Page Museum via NBC LA
The Natural History Museum's giant saber-toothed cat puppet walked along Wilshire toward the Page Museum on Friday, Sept. 7.
Pedestrians and office workers in Miracle Mile thought they saw a prehistoric cat walking along Wilshire Boulevard last week. They were mostly right.
The slinky, smilodon fatalis puppet, formerly a fixture at the Natural History Museum, was making its way to the La Brea Tar Pits Page Museum where it will begin a new life on Sept 12 as the star performer in the Ice Age Encounters program.
The giant saber-toothed cat puppet, created by the Jim Henson Creature Shop in 2010, requires a human to hide inside and wear the 75-pound costume like a parachute harness. Arm stilts control two of the legs, and a second puppeteer remotely controls the robotic head making it bite, blink and roar.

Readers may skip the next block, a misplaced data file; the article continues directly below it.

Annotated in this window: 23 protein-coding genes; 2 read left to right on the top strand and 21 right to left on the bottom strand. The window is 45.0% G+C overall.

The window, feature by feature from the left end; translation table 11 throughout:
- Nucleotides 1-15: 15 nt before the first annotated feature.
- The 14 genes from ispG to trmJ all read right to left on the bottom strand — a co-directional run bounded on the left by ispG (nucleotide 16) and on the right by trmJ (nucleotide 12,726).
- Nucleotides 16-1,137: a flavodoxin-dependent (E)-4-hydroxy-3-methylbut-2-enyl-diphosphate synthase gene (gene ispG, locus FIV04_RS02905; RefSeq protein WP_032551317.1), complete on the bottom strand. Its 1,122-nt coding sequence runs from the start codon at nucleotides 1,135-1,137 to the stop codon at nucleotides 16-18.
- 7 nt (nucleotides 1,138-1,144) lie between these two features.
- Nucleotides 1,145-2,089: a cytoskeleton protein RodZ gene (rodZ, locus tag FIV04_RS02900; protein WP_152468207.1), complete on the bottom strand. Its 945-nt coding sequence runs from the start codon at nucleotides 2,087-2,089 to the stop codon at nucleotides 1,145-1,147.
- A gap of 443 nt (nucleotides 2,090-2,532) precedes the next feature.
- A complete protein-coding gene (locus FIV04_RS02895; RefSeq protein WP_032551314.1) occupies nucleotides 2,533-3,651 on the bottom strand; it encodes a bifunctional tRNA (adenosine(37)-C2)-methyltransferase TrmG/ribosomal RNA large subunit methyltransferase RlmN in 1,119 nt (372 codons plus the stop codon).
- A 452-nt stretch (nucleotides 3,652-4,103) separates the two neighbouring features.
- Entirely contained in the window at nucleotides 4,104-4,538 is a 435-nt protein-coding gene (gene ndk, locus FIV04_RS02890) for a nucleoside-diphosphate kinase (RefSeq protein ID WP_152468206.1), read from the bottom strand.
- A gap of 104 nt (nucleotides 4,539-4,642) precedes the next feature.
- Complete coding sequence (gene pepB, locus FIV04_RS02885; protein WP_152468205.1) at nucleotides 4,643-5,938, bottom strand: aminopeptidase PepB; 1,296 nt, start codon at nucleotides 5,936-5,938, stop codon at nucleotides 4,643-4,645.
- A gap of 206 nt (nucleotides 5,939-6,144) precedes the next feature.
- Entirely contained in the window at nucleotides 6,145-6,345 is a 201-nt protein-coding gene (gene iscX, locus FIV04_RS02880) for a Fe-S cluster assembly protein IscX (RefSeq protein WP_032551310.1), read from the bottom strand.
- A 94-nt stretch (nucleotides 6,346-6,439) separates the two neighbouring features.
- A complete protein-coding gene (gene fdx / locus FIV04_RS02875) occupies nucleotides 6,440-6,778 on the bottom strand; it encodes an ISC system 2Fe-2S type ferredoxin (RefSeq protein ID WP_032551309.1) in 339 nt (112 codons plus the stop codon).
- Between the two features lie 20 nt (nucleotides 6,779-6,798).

After dire wolves, saber-toothed cats are the most commonly found fossil in the La Brea Tar Pits. Per the Page Museum:
- More than 2,500 cats have been discovered in the tar pits.
- The saber-toothed cat lived from about 400,000 years ago until they became extinct 11,000 years ago.
- The Southern California that the saber-toothed cat lived in was a coastal sage habitat with scattered pine and oak groves.
- The climate was cooler, like that found today in the area of the Monterey Peninsula.
- The large cat was an ambush predator well-suited to bringing down prey larger than itself.
- There is good evidence that Smilodon fatalis ate primarily bison in the area of the La Brea Tar Pits.
- Fossilized bones discovered at the tar pits indicate the cats were burly, and solidly built, about the size of today’s African lion, but built more like a Siberian tiger.
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